Not every person is able to in awe and terror, to the Torah.
There are many degrees of sensitivity to the holy, and truly spiritual souls are those with a special aptitude for the sacred.
This sensitivity is not necessarily a function of the intellect.
A very learned and clever person can well have a lesser soul, while a simple man can have a great soul.
It may be likened to other talents, a musical ear, for instance, with the entire range of differences that this suggests.
Thus, there are many excellent people who are somewhat immune to awe, who cannot feel the particular subtle fearfulness of God's presence.
Regrettable as this may be, the study of Torah will still bring about a union with God's will–even if one does not experience it as such.
Indeed, a person can experience such an influx of this Divine Wisdom that one is sure that the Shechinah is speaking in his throat; and yet he himself, poor fellow, may be unaware of anything extraordinary.
Just as a person can perform a mitzvah without feeling any holiness in the action.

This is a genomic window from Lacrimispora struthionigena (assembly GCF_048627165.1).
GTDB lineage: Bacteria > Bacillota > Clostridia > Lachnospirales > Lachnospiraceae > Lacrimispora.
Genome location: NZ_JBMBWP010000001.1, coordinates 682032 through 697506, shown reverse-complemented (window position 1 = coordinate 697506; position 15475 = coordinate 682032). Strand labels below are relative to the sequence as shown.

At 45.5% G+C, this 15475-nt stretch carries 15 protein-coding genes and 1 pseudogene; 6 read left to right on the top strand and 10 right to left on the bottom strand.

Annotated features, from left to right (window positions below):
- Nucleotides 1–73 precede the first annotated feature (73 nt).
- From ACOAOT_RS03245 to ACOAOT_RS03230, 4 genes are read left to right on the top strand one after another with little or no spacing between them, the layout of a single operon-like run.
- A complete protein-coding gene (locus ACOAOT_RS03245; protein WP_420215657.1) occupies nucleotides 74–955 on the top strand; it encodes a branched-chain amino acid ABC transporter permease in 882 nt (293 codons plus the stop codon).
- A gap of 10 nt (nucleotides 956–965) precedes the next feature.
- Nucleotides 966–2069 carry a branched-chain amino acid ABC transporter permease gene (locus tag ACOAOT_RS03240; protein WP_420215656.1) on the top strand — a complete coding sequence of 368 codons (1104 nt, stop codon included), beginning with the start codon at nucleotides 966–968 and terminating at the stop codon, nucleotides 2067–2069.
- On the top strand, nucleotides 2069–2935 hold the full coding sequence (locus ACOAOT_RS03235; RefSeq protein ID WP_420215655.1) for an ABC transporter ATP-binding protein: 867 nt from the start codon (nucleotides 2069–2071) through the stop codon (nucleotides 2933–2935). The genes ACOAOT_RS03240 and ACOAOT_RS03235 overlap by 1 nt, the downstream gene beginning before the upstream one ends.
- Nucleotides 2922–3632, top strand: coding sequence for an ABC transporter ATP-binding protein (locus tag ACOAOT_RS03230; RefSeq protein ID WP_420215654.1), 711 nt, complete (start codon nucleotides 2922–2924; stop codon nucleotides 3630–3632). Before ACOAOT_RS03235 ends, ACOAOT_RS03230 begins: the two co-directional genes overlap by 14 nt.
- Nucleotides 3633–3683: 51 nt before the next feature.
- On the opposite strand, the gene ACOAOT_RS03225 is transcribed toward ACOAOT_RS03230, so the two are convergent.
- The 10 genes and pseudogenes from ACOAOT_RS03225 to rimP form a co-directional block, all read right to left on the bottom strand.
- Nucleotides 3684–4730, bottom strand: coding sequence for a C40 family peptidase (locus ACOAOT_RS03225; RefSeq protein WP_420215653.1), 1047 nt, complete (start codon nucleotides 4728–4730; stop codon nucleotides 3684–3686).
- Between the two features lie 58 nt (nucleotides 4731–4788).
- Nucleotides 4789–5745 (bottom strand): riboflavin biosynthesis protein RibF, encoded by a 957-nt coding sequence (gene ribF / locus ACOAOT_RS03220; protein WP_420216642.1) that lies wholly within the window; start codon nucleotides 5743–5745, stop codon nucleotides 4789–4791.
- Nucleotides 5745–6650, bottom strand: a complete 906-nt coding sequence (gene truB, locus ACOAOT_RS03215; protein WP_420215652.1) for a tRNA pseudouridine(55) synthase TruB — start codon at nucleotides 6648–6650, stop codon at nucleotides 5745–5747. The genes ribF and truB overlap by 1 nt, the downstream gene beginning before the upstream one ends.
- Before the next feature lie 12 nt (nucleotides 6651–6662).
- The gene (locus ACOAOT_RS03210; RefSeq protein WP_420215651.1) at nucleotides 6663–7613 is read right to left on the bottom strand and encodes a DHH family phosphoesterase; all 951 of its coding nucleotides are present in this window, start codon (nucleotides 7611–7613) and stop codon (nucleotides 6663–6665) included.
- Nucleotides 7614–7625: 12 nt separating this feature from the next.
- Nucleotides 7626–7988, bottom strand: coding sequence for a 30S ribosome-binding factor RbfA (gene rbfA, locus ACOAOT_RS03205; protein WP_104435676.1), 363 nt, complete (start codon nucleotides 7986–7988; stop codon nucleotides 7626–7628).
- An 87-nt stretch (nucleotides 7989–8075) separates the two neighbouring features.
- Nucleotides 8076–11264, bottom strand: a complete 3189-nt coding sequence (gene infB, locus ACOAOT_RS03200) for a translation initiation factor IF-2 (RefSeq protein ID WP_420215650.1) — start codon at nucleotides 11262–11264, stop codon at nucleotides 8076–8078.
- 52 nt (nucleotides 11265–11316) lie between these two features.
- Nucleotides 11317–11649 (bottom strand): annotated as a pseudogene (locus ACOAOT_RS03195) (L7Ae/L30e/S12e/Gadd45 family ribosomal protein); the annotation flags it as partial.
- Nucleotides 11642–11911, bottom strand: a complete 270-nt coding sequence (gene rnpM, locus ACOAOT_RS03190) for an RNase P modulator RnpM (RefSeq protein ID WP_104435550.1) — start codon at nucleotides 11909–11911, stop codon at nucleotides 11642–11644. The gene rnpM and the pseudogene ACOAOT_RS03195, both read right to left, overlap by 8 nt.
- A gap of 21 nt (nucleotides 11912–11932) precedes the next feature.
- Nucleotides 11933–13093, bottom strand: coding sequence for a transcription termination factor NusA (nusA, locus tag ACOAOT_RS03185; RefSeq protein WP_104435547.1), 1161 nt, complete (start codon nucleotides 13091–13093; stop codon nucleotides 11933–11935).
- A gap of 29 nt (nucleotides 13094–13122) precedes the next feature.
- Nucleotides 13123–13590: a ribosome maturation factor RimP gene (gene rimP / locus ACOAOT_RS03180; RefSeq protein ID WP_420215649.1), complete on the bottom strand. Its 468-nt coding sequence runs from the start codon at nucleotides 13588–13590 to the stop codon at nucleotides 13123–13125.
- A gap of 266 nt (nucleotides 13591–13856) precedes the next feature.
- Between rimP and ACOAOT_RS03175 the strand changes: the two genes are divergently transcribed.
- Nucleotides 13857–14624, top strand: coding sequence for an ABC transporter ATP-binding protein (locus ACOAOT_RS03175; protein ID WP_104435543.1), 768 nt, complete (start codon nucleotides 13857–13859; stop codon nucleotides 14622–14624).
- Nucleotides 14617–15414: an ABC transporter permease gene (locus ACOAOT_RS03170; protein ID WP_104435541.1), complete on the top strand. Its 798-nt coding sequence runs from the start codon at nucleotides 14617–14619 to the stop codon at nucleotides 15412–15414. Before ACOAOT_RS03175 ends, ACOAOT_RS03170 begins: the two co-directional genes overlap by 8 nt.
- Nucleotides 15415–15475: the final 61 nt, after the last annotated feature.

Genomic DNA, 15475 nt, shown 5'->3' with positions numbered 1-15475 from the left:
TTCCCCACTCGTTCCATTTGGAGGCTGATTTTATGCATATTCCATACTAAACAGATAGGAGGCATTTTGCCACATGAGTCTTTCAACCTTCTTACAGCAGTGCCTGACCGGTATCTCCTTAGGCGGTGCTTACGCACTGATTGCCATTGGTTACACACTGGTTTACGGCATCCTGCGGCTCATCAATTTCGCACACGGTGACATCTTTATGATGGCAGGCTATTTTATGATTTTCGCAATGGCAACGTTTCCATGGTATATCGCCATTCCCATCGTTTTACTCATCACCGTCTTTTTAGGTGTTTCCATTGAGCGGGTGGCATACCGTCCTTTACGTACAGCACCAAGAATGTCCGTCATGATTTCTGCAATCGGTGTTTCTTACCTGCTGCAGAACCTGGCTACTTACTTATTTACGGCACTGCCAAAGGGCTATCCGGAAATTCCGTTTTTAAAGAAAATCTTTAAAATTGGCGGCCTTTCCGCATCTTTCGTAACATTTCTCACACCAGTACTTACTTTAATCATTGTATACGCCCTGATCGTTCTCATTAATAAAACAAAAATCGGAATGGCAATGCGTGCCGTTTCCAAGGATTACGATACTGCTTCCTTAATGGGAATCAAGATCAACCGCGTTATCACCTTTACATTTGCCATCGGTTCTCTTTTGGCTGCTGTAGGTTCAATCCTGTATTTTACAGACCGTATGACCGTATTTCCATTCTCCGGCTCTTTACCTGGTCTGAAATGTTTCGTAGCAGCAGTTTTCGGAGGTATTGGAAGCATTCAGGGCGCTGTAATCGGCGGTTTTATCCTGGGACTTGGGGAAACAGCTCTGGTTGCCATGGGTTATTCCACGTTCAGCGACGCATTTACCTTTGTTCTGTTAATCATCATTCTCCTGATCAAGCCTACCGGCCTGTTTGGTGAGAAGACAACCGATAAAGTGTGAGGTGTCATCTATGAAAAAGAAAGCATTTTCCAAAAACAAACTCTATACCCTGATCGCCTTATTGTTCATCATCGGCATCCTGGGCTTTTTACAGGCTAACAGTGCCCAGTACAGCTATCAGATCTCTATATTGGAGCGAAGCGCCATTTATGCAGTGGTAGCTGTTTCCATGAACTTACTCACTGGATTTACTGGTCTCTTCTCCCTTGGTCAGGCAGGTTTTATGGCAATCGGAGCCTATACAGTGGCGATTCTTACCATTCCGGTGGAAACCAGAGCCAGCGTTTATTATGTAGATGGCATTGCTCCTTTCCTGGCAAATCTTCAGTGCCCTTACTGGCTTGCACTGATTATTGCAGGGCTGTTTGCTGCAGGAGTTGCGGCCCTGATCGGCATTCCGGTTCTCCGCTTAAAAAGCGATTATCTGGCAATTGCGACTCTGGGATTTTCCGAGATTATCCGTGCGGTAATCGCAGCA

For the experience of the numinous and the sacred event are two different realms of
To be sure, happy is he who feels as though he were standing at Mount Sinai every time he is engaged in Torah.
The point is that irrespective of one's feelings about it, the contact with Divinity is established, and it exists in every such situation.
One can be great in the eyes of the world and even full of real accomplishment and still not know what is meant by this.
It does not diminish the value or the importance of the person's accomplishments.
Such practical theology does not presume to analyze the experience of union with God.
It simply proclaims the fact that there is no such thing as a small or a great act of devotion; each is equally capable of establishing the connection with holiness.
Every Jew has the capacity within himself to decide, at least, whether he is for or against the contact.
The difficulty lies in the tendency to diminish, by some intellectual reasoning, the transcendental meaning of Torah and mitzvot.
But when a person does reach an awareness of this meaning, his approach will change.
This actually is the purpose of education.
–Rabbi Adin Steinsaltz
From The Long Shorter Way, Torah as God's Will, p.153